Sunday, March 29, 2009

Oh where did I go wrong?

"Why he didn’t call you back" / "He’s just not that into you"/ "You lost him at hello" .........

The above are just three titles of a growing genre of “self help” literature aimed squarely (but not fairly) at single women. On the assumption, presumably, that they are hapless lost souls searching in vain in the mysterious world of dating for a bloke to fancy them. The second simplistic and faintly insulting assumption is that these poor gals are constantly missing the boat because they are too befuddled to pick up on the glaring gaffes they are making in the game of attracting “Mr Right” or even “Mr OK for Now” (which one of them seriously suggests is a reasonable option when the pickings are slim).

The latest offering, “Why he didn’t call you back”, is claimed to be a collection of “exit interviews” conducted by a woman researcher with 1,000 men exploring their reasons for failing to follow up after a date or “online flirtation”. She allegedly wheedled from these guys “unabashedly honest and raw answers”, refusing with steely determination to accept any lame excuses such as “there wasn’t any chemistry”. Fairly reasonable explanation I would have thought. Still one must admire the gal. Most attempts to get at the raw unabashed truth when it comes to men are singularly unsuccessful, prone as the delicate chaps are to cut off their right hands rather than deal straightforwardly with anything remotely emotionally confronting.

I have yet to be enlightened as to what specific justifications for summary dismissal these chaps listed, however the none too tactful implication is that every single cotton pickin one of them is the result of subconscious “signals” that us poor silly women are apparently sending unawares. These glaring sins (whatever they are) are apparently as blatant as if we had neon signs plastered to our heads flashing “unworthy” and completely turn off these otherwise almost certainly perfect for us guys. Who would of course, but for these little behavioural quirks of ours, be just hanging out to offer us love, devotion and life long commitment. Stupid stupid us.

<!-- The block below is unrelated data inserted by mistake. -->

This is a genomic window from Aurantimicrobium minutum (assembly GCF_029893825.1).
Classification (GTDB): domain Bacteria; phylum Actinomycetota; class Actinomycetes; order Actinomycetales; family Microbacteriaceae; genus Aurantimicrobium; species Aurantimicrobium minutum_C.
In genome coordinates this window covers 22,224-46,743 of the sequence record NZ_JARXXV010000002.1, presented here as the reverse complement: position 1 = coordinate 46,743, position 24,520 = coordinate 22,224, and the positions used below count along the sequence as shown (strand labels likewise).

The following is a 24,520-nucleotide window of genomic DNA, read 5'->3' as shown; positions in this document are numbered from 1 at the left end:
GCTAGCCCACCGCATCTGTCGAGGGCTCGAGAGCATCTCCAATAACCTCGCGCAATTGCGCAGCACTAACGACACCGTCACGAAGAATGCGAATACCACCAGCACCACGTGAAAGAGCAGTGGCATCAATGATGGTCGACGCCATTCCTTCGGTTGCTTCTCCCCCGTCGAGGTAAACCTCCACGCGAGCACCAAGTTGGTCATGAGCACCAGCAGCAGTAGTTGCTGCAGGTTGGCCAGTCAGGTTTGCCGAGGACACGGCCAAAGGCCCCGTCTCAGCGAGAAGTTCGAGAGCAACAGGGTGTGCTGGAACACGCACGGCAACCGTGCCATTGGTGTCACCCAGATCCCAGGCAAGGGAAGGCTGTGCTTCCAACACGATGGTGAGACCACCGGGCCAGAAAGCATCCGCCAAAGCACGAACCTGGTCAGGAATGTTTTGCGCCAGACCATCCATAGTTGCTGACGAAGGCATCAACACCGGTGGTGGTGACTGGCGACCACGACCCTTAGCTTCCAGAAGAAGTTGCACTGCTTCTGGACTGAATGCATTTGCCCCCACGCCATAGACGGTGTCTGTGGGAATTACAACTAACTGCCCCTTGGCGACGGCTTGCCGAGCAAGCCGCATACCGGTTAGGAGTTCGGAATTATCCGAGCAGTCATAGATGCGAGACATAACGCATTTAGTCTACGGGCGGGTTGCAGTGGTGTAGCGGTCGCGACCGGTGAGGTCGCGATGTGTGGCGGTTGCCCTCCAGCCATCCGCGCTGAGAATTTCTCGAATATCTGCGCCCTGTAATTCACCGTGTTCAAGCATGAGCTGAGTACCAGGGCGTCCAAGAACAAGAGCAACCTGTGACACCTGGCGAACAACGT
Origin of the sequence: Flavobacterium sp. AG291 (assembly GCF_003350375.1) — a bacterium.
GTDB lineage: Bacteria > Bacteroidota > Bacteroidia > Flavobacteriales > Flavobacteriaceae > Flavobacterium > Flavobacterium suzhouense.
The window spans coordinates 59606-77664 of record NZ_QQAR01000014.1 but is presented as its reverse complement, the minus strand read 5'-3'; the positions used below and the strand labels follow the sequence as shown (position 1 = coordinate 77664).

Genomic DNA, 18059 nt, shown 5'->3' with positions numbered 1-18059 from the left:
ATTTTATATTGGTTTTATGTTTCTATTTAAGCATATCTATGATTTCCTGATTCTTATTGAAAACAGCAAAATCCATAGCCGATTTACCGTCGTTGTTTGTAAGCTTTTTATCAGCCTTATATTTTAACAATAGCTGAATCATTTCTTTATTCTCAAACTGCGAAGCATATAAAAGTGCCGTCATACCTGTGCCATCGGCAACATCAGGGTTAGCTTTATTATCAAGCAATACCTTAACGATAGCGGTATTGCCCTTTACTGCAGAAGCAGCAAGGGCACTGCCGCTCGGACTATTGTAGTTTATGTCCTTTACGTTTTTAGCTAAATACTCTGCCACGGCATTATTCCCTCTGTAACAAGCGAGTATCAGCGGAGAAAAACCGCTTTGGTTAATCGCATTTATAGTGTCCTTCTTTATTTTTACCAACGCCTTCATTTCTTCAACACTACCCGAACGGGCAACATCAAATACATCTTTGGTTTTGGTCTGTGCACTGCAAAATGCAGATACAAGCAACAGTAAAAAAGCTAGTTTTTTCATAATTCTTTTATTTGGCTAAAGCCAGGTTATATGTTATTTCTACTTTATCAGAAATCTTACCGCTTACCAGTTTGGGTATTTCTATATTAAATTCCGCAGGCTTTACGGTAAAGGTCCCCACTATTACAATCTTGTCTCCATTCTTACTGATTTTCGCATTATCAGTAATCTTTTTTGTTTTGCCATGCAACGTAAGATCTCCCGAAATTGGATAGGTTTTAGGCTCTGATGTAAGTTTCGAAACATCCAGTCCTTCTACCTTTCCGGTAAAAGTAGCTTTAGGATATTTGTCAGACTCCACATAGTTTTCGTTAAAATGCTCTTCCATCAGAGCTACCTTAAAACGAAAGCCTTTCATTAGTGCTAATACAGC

Fortunately though, all is not lost, we are about to be regaled by practical advice that will fix these unfortunate problems and send those nasty little off putting signals packing. We are promised a virtual deluge of men slavering to get it on with us if we just buy this book and learn from it.

Apart from the fallacious notion that every time a couple meet and don’t click, it just has to be the woman’s fault, I take issue with the proposition that any half intelligent woman could possibly be consistently behaving so doltishly that she would be incapable of fathoming out why she was turning off desirable men on a regular basis. I can believe this of men, certainly, and from unfortunate personal experience know several who go through their whole lives in blissful ignorance of their basic repugnance to the female race.